Until the bitter end, citizens should remain diligent in their opposition to egregious acts through political action. Rather than a tactic of last resort, Locke’s appeal to heaven was a warning sign.
Category Archives: Founding Fathers
Every so often, contemporary opponents of the Jeffersonian tradition make the argument that the legacy of the “Sage of Monticello” has been tainted by patent hypocrisy. The barrage of attacks Jefferson levied against slavery, they suggest, should be discounted on the grounds that he was a slave owner himself. Beyond this, some go as far […]
To come to the same position as Madison on the federal construction of roads in the contemporary would brand one a lunatic or an apostate. This is despite the fact that such an opinion would align exactly with the so-called “Father of the Constitution.”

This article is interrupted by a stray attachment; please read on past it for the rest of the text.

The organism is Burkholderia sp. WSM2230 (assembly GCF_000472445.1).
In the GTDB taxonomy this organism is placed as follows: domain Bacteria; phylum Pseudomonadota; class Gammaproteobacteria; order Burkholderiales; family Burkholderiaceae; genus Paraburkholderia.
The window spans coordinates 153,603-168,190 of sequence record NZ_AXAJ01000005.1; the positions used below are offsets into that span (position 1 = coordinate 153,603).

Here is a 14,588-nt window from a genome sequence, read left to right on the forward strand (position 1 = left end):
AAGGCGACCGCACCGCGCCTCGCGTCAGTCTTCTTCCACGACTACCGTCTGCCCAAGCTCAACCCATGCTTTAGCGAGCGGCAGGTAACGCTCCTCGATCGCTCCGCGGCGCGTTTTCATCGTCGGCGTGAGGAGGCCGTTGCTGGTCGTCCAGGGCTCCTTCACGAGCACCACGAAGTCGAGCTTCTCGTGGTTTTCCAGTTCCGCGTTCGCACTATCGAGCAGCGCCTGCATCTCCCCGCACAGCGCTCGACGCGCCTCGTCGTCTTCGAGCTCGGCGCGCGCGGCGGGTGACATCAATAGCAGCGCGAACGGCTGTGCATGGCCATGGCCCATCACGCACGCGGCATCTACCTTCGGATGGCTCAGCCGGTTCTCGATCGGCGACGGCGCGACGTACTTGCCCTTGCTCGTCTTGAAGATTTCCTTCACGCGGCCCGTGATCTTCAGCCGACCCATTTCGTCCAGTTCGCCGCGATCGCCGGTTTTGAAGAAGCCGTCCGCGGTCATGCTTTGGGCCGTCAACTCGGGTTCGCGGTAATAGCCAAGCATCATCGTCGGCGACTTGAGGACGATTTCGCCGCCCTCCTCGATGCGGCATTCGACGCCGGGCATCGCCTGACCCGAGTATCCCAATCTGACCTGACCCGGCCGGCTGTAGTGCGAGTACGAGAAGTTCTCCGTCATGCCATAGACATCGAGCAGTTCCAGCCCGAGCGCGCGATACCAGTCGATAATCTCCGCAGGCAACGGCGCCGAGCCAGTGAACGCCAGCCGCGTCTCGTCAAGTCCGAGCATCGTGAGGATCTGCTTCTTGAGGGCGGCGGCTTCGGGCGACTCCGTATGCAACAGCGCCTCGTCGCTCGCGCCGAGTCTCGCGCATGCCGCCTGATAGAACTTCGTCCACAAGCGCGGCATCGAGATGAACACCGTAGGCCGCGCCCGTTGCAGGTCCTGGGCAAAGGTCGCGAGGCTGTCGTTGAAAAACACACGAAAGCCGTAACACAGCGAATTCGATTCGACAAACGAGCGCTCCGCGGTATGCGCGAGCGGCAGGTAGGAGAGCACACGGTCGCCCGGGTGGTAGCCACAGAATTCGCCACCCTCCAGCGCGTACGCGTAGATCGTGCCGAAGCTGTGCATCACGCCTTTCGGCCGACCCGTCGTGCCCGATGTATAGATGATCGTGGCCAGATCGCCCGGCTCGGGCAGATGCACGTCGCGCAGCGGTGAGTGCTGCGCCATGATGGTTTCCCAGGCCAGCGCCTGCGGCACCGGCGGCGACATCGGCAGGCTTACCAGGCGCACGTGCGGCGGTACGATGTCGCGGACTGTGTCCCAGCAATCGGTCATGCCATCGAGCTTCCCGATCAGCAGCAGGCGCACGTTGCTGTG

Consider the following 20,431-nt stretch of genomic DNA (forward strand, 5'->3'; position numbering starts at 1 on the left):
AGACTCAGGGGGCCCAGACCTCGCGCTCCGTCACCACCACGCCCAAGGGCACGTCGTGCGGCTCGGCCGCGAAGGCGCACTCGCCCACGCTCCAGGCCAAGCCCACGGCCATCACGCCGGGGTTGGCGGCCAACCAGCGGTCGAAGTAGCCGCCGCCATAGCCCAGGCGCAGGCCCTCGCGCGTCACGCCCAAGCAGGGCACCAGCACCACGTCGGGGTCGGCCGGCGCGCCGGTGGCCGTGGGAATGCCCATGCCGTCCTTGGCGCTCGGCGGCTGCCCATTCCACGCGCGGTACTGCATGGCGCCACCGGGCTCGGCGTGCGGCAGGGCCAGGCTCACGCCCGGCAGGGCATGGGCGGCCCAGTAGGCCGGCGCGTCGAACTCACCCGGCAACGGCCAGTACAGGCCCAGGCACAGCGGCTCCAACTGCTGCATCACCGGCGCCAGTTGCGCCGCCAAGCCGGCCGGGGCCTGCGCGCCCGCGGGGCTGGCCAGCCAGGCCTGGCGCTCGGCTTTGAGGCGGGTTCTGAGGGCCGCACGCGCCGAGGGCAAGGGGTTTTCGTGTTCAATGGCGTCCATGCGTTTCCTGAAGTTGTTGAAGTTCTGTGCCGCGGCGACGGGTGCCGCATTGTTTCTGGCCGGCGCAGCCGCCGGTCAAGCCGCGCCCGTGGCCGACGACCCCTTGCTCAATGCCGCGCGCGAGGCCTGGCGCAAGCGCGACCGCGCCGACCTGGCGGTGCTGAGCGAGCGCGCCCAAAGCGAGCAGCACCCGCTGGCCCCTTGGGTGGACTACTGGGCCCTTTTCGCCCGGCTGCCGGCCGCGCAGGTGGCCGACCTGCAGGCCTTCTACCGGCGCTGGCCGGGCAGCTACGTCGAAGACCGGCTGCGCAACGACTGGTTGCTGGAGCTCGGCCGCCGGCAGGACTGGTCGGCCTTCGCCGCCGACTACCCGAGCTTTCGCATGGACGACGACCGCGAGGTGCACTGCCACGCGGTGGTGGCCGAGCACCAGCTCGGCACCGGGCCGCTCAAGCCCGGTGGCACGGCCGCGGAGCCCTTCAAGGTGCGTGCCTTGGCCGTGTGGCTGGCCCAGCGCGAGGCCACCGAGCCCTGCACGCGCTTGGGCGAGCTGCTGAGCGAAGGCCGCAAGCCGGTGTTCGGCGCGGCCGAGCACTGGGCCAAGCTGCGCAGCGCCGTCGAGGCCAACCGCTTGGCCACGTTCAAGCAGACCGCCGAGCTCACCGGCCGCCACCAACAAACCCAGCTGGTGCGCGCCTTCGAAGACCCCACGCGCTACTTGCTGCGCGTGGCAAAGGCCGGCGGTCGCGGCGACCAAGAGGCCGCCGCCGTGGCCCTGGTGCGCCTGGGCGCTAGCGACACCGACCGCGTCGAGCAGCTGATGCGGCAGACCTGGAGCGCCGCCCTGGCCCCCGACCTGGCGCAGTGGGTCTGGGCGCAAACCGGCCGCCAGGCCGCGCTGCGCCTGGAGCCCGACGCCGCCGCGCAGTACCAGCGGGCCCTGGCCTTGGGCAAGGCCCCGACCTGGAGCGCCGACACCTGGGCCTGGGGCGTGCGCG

In Thomas Jefferson: Revolutionary, historian Kevin Gutzman offers a fresh look at the famous statesman, described as “a revolutionary who effected radical change in a growing country.” Although often described as an American political enigma, whose image is claimed by almost everyone, Gutzman’s new exposition does much to sort fact from faction. Additionally, it brilliantly impresses a Jeffersonian imagine upon the minds of its audience.
To come to Amar’s deductions on the Electoral College, one must actively ignore the entire breadth of the Philadelphia Convention debates and a battery of other contradictory evidence.